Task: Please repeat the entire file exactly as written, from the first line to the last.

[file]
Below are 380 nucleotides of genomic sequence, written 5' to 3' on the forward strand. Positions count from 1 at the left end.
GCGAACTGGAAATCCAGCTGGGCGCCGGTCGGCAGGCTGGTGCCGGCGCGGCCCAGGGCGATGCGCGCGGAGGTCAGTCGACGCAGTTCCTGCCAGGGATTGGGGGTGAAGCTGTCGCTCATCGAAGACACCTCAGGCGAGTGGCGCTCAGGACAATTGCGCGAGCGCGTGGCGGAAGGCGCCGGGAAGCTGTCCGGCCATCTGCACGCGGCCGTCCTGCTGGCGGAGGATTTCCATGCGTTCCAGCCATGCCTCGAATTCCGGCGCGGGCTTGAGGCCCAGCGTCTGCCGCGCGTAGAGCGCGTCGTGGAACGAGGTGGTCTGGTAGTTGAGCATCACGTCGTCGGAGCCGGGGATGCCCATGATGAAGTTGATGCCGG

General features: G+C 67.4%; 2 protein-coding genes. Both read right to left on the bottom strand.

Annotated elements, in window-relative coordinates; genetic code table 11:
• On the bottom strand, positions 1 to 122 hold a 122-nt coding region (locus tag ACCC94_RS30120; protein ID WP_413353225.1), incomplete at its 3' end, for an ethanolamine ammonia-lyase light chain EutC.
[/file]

Below are 380 nucleotides of genomic sequence, written 5' to 3' on the forward strand. Positions count from 1 at the left end.
GCGAACTGGAAATCCAGCTGGGCGCCGGTCGGCAGGCTGGTGCCGGCGCGGCCCAGGGCGATGCGCGCGGAGGTCAGTCGACGCAGTTCCTGCCAGGGATTGGGGGTGAAGCTGTCGCTCATCGAAGACACCTCAGGCGAGTGGCGCTCAGGACAATTGCGCGAGCGCGTGGCGGAAGGCGCCGGGAAGCTGTCCGGCCATCTGCACGCGGCCGTCCTGCTGGCGGAGGATTTCCATGCGTTCCAGCCATGCCTCGAATTCCGGCGCGGGCTTGAGGCCCAGCGTCTGCCGCGCGTAGAGCGCGTCGTGGAACGAGGTGGTCTGGTAGTTGAGCATCACGTCGTCGGAGCCGGGGATGCCCATGATGAAGTTGATGCCGG

General features: G+C 67.4%; 2 protein-coding genes. Both read right to left on the bottom strand.

Annotated elements, in window-relative coordinates; genetic code table 11:
• On the bottom strand, positions 1 to 122 hold a 122-nt coding region (locus tag ACCC94_RS30120; protein ID WP_413353225.1), incomplete at its 3' end, for an ethanolamine ammonia-lyase light chain EutC.